Next, we will discuss how to score your leads.

How to keep track of the score

Things get pickleball interesting when learning how to keep score. The game can seem nearly impossible to keep track of at times, but luckily there’s a neat trick that exists! However, before we discuss the solution, let’s go over something first.

Make sure to note the score when you’re serving!

It’s easy to lose track of the score if you don’t announce each serve, believe it or not. Be sure to audibly call out each time you serve the ball so everyone is aware of the points.

Above all, not calling out the server is against the rules. It might not be a huge deal during recreational games, but in tournaments where there is no referee, it definitely matters. If you don’t call out the serve and then hit the ball anyways, it’s considered a fault.

Not only is this the courteous thing to do, but it also helps your teammates keep track of where things are. This is especially important near the end of a game when strategy can change significantly if the opposing team is about to win.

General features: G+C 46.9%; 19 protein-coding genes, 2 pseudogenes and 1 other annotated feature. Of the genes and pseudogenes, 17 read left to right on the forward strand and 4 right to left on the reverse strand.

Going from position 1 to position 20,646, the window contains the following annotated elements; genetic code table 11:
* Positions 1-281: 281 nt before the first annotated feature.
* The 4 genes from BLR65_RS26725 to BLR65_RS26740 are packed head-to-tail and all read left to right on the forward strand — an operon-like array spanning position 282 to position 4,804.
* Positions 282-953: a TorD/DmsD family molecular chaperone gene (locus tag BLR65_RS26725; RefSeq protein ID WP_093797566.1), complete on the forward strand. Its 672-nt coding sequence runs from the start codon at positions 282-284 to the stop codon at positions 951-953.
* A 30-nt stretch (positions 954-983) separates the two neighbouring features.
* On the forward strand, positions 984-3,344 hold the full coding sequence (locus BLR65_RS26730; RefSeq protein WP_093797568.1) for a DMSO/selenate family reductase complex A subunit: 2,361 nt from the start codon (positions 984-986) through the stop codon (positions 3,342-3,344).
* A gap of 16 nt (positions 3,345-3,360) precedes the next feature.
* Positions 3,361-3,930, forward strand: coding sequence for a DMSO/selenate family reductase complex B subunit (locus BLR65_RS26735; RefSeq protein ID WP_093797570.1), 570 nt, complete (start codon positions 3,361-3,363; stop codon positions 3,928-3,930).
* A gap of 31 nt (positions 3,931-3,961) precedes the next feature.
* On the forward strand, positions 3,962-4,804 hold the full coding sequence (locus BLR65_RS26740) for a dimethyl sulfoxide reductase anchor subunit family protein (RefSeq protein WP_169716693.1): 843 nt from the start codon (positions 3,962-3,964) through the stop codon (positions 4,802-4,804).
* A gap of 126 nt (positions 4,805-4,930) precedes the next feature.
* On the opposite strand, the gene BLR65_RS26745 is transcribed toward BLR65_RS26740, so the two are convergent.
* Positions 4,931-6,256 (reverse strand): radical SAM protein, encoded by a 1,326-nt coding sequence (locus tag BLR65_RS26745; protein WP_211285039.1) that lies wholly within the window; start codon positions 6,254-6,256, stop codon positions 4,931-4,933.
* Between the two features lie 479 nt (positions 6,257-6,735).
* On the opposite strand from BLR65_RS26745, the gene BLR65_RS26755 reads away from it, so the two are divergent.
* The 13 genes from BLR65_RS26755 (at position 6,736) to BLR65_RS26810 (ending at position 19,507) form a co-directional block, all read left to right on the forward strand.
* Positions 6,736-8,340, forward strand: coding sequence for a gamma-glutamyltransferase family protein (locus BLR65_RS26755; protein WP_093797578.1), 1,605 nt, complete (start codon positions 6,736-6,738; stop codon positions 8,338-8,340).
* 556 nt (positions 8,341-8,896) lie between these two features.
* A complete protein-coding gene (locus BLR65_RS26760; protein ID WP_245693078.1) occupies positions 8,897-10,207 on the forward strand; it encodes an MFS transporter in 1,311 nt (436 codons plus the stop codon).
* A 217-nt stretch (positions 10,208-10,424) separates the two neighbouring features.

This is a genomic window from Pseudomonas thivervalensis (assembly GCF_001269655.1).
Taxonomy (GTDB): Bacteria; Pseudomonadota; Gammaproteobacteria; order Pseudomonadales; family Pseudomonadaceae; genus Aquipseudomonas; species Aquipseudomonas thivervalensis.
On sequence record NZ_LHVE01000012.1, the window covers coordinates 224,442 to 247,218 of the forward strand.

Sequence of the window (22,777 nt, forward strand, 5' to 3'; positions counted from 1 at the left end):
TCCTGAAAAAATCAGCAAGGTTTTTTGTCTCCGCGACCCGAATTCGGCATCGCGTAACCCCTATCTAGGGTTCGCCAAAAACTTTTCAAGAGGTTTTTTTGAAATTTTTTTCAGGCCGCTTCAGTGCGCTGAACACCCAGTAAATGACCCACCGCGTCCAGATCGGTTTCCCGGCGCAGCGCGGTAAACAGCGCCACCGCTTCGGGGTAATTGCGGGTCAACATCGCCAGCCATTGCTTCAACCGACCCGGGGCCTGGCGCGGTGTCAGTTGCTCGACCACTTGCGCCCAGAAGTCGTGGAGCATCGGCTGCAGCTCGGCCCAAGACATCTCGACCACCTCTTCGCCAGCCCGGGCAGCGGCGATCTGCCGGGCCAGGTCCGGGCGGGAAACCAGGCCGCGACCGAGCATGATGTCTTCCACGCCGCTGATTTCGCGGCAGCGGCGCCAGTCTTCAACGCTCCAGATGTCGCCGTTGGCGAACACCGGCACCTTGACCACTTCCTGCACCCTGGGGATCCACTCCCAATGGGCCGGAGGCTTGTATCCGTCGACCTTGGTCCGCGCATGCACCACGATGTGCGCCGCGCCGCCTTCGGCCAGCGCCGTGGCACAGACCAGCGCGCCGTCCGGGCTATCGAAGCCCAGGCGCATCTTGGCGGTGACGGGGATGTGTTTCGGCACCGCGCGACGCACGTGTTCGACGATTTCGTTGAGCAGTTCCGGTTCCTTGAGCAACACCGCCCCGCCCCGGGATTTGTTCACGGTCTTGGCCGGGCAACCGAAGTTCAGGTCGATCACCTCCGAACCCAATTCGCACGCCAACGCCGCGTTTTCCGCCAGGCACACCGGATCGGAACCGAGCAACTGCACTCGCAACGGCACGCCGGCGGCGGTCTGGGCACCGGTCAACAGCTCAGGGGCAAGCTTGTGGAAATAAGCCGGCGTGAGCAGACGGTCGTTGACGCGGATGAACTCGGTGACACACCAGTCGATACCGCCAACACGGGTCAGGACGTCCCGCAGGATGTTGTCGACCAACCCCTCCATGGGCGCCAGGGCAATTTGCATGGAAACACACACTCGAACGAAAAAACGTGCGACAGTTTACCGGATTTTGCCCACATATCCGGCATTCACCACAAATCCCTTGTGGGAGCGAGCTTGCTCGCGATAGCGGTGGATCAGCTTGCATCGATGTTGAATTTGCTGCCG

Getting tricky

The way to keep score in pickleball is explained below. As a general rule, the player who starts on the right side of the net will be designated as the “even” player. Consequently, whenever they are serving from the right side of the court, the score will always be even.

Although it may sound complicated, this system is easy to use once you get the hang of it. Plus, it works great! This is how you do it.

Make a note of which team members are on the right side at the start of the game.

How to score in singles pickleball

Singles pickleball scoring functions similarly to doubles. The same tricks I’ve shown you for tracking the score will work just as well here too. The one exception is when “side out” is called.

If the player serving loses their turn, the ball goes to their opponent as normal. The server will then go to a side based on whether their score is odd or even. Nothing complicated here.

You’ll serve on the left side if you have an odd score, and right for even, in singles.

Final Thoughts On Keeping Score in Pickleball

I hope this article has helped you to understand some of the basics behind scoring in pickleball. I know it can be tough at first, but if you use the tips and tricks I’ve mentioned above, it’ll become much simpler. Thanks for reading and please let me know if you have any questions.